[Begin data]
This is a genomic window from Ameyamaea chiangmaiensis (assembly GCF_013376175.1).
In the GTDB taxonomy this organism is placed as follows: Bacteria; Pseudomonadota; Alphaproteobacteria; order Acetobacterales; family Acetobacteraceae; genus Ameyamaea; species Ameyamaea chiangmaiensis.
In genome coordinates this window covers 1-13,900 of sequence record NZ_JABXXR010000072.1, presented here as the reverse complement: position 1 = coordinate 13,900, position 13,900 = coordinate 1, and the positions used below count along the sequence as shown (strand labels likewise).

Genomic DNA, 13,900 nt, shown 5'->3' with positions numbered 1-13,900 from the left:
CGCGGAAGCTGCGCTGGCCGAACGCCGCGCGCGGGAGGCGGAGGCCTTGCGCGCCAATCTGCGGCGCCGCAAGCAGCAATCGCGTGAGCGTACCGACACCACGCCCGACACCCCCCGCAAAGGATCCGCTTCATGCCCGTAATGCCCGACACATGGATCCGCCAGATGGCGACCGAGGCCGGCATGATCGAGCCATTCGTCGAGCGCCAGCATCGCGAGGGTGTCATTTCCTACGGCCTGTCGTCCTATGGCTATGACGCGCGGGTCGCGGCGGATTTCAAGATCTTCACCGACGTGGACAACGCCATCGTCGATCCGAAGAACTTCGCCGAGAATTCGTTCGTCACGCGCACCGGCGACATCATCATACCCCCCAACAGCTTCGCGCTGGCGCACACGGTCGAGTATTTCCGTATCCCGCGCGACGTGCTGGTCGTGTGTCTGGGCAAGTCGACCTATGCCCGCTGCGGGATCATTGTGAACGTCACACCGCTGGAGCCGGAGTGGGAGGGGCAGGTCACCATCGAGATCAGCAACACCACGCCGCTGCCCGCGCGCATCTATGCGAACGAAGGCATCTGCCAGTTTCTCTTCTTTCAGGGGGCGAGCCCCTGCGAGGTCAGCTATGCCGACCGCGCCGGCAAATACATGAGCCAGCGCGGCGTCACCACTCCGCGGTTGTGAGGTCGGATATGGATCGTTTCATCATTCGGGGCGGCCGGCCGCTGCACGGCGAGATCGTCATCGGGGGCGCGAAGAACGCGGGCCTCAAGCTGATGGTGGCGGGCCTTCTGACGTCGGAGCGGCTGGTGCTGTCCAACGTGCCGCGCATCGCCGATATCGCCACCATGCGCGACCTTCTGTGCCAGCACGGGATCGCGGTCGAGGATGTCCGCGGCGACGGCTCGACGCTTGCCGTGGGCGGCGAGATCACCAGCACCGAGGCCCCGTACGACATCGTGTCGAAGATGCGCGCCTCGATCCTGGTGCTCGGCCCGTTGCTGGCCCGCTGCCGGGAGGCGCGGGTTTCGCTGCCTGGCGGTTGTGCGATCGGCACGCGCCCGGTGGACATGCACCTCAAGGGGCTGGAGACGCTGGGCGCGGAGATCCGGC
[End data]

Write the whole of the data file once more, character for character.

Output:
This is a genomic window from Ameyamaea chiangmaiensis (assembly GCF_013376175.1).
In the GTDB taxonomy this organism is placed as follows: Bacteria; Pseudomonadota; Alphaproteobacteria; order Acetobacterales; family Acetobacteraceae; genus Ameyamaea; species Ameyamaea chiangmaiensis.
In genome coordinates this window covers 1-13,900 of sequence record NZ_JABXXR010000072.1, presented here as the reverse complement: position 1 = coordinate 13,900, position 13,900 = coordinate 1, and the positions used below count along the sequence as shown (strand labels likewise).

Genomic DNA, 13,900 nt, shown 5'->3' with positions numbered 1-13,900 from the left:
CGCGGAAGCTGCGCTGGCCGAACGCCGCGCGCGGGAGGCGGAGGCCTTGCGCGCCAATCTGCGGCGCCGCAAGCAGCAATCGCGTGAGCGTACCGACACCACGCCCGACACCCCCCGCAAAGGATCCGCTTCATGCCCGTAATGCCCGACACATGGATCCGCCAGATGGCGACCGAGGCCGGCATGATCGAGCCATTCGTCGAGCGCCAGCATCGCGAGGGTGTCATTTCCTACGGCCTGTCGTCCTATGGCTATGACGCGCGGGTCGCGGCGGATTTCAAGATCTTCACCGACGTGGACAACGCCATCGTCGATCCGAAGAACTTCGCCGAGAATTCGTTCGTCACGCGCACCGGCGACATCATCATACCCCCCAACAGCTTCGCGCTGGCGCACACGGTCGAGTATTTCCGTATCCCGCGCGACGTGCTGGTCGTGTGTCTGGGCAAGTCGACCTATGCCCGCTGCGGGATCATTGTGAACGTCACACCGCTGGAGCCGGAGTGGGAGGGGCAGGTCACCATCGAGATCAGCAACACCACGCCGCTGCCCGCGCGCATCTATGCGAACGAAGGCATCTGCCAGTTTCTCTTCTTTCAGGGGGCGAGCCCCTGCGAGGTCAGCTATGCCGACCGCGCCGGCAAATACATGAGCCAGCGCGGCGTCACCACTCCGCGGTTGTGAGGTCGGATATGGATCGTTTCATCATTCGGGGCGGCCGGCCGCTGCACGGCGAGATCGTCATCGGGGGCGCGAAGAACGCGGGCCTCAAGCTGATGGTGGCGGGCCTTCTGACGTCGGAGCGGCTGGTGCTGTCCAACGTGCCGCGCATCGCCGATATCGCCACCATGCGCGACCTTCTGTGCCAGCACGGGATCGCGGTCGAGGATGTCCGCGGCGACGGCTCGACGCTTGCCGTGGGCGGCGAGATCACCAGCACCGAGGCCCCGTACGACATCGTGTCGAAGATGCGCGCCTCGATCCTGGTGCTCGGCCCGTTGCTGGCCCGCTGCCGGGAGGCGCGGGTTTCGCTGCCTGGCGGTTGTGCGATCGGCACGCGCCCGGTGGACATGCACCTCAAGGGGCTGGAGACGCTGGGCGCGGAGATCCGGC